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The "Big O" Lesson is part of the full, Four Semesters of Computer Science in 5 Hours course featured in this preview video. Here's what you'd learn in this lesson:

- Big O is a method for analyzing the efficiency of algorithms. In an equation, Big O may represent an exponential value since it’s the largest term in the equation. All other insignificant coefficients are ignored.

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Transcript from the "Big O" Lesson

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>> Brian Holt: Big O, we talk about this first because we refer back throughout the entire course. And Big O’s the way that we analyze how efficient an algorithm is. And it's a mathematical concept that we borrow from computer science, because it's really helpful for us. And I think you'll see a lot of that today, that math and computer science obviously have a lot of crossover.

[00:00:26] But in particular as applied to algorithms, were driving all this from mathematics right. That is to say though that this is the mathiest we get today, so there's no derivatives. There's no integrals. This is just maybe algebra two-ish, maybe algebra one. Anyway, big O. So, big O is talking about the big picture, it's broad strokes.

[00:00:55] It's not the details, right? For example, if we have an algorithm that takes 300 milliseconds versus 330 milliseconds, we don't actually in this particular case, we don't really care that much, right? Cuz they're within a margin of error, a standard deviation right? We actually don't even really care that much if it's 300 versus 500 milliseconds, right?

[00:01:15] What we're actually much more concerned about is that 300 milliseconds or is it 30 seconds. We're caring about orders of magnitude type differences. So that's what Big O does, it basically allows us to suck away all of the minutiae, all the details, and just look at the really big picture here.

[00:01:36] So, I like to think of big O as just like a big vacuum cleaner that just sucks all the other less important information out of it. So again, this is the most math we're gonna get today. Just imagine this equation 3x squared + x + 1, right. So, if you plug in like ten there, right.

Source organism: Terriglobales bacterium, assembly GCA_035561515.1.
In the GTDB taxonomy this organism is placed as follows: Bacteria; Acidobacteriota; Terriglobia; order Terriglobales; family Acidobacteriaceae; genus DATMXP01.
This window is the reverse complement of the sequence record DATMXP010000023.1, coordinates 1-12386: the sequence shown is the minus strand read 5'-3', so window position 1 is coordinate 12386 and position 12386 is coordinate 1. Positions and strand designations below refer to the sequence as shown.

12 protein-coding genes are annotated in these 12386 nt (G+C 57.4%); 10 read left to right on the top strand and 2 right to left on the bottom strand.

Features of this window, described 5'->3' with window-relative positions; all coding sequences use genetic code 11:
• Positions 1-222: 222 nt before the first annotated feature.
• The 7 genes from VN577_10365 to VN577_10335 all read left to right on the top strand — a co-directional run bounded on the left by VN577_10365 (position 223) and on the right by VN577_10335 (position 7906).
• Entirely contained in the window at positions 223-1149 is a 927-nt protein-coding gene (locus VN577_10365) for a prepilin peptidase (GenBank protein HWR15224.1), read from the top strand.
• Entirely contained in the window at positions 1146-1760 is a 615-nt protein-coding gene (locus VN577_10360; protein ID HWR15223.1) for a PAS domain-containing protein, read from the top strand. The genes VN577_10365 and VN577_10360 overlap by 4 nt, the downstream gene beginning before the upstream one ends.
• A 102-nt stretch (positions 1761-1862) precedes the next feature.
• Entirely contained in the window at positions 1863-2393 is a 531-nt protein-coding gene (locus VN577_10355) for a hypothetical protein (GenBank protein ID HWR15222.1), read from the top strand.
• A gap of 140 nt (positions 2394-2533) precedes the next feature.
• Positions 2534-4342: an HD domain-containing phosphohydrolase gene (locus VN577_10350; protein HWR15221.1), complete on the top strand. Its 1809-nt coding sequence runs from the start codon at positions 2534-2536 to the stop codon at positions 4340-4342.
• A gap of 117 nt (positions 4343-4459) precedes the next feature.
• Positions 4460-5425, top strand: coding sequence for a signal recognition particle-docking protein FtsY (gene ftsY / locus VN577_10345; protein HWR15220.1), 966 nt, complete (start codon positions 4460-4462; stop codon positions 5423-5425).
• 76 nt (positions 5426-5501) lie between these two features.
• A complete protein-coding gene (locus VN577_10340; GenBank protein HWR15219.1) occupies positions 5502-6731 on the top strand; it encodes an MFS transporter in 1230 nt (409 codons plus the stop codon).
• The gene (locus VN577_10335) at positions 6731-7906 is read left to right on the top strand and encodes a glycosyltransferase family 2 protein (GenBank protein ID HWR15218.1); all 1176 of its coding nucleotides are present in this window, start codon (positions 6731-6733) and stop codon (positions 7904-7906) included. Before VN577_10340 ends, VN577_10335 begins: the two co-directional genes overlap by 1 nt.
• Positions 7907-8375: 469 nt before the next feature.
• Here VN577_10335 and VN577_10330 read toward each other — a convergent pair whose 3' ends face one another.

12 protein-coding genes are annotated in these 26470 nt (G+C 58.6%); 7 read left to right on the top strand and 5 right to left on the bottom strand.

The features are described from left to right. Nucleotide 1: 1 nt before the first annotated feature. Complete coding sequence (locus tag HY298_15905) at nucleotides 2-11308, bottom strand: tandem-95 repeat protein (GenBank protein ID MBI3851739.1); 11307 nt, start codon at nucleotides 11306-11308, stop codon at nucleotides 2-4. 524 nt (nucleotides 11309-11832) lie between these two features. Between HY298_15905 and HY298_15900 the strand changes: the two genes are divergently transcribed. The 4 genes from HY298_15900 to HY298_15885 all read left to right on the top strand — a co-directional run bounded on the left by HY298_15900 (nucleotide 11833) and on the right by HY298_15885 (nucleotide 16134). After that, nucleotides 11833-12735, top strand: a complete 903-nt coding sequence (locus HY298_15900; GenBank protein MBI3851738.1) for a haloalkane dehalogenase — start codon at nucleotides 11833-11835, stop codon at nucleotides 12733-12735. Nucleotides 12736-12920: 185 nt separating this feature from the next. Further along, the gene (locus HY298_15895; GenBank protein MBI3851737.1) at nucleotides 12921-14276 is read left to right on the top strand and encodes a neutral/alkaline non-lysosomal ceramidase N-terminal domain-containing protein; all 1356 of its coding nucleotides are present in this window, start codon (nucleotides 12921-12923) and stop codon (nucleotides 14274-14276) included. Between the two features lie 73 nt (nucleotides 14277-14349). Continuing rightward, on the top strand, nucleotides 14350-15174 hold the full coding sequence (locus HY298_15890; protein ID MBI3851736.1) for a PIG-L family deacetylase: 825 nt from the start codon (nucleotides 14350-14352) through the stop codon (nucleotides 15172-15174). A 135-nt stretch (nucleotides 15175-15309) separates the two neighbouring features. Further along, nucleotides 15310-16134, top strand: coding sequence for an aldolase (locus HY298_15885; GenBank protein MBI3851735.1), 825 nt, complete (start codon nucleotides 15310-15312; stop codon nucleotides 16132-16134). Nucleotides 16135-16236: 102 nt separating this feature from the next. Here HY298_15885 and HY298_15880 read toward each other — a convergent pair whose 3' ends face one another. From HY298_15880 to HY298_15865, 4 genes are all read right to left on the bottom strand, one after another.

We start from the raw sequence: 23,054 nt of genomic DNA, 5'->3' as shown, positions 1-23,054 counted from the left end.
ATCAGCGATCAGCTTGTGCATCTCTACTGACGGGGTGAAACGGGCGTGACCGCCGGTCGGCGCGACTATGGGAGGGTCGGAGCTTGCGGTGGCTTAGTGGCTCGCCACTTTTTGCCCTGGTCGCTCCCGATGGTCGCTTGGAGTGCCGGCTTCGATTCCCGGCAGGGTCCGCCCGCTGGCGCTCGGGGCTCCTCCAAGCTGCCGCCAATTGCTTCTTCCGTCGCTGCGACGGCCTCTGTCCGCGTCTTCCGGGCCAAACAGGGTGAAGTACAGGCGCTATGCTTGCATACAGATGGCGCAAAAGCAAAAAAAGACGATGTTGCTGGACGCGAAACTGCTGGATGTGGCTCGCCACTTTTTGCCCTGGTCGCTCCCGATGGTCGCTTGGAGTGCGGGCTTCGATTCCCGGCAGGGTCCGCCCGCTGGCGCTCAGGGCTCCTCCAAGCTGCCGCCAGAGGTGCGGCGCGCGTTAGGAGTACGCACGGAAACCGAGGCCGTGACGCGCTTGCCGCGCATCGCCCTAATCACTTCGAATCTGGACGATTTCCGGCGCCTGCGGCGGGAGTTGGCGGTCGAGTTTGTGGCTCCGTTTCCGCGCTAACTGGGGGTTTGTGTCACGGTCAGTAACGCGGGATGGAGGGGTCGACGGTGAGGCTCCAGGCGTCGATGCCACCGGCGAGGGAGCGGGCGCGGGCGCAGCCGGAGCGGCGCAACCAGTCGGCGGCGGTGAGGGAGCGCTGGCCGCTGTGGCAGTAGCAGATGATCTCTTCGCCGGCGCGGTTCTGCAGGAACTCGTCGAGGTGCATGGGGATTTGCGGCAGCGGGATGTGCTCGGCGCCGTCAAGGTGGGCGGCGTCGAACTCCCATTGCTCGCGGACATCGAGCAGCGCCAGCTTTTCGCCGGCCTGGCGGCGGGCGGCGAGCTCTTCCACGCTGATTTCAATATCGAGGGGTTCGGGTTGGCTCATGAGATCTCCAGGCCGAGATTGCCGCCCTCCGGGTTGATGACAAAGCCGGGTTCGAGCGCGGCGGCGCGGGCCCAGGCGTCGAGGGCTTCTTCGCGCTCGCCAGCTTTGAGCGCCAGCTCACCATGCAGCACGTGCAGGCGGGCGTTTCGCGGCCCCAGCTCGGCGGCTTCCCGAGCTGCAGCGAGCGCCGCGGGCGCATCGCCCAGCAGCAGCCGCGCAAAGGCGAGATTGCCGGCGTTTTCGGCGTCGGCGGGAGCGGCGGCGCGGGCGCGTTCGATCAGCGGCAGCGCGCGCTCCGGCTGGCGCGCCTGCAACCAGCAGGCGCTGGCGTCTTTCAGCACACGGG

[00:01:56] You're gonna get 10 squared, 100, 300 plus 10, 310, 311. We'll just use the math I already have there, so I don't have to do math in my head. 75, if you plug in 5, 5 plus 1, so you gonna come out to like 81, excuse me, [COUGH].

[00:02:18] But as soon as we start plugging in huge numbers here, we're going to get obviously huge numbers, right? So that's going to be millions, billions, trillions. 75 trillion if we plug in the five million. The second's going to be five million and the last is going to be one.

[00:02:32] All this to say that we're demonstrating here is that this x squared is actually really where most of the value is coming from in this equation, right. To the point that we can essentially ignore what's going on here because they're just a flicker, or they're a drop in the huge bucket of the numbers that come out of here.

[00:02:50] So this is what big O does, it basically says I'm going to go ahead and ignore that stuff because it's not really going to affect that much what I'm going to do here.
>> Student: [INAUDIBLE]
>> Brian Holt: Yeah.
>> Brian Holt: So that's what big O is gonna do. It's gonna essentially allow us to ignore these smaller parts of the equation.

[00:03:14] So the big O of this equation would be O n squared because we're actually even going to ignore the 3. We don't actually even really care about the coefficients, right? Like I said, we don't care if it's 300 milliseconds or 600 milliseconds. We care if it's 30 seconds versus 300 milliseconds.

[00:03:30] So that's what big O is going to do for us and that's that's really just it. You're basically going to look for the biggest term which is the thing with the biggest exponent and say, okay that, that's the big O, right. That's essentially what's going on here.
>> Brian Holt: So big O is just absorbing all the other fluff.

[00:03:47] It ends up being just the biggest exponent essentially. Now there's way more that big O does if you go into mathematics, but we don't care, at least not today.
>> Brian Holt: And for the most part, we are gonna be talking about this in terms of time. So 600 milliseconds versus 60 seconds, but you can also use this for spatial analysis.

[00:04:10] So if an algorithm has to take up a bunch more memory, you can also use big O to analyze like this. If I sort this array, it's gonna take up four times as much space to be able to sort everything correctly, that you can also use it for that kind of spatial analysis.

[00:04:27] And we'll touch on that, but we're not gonna focus on it.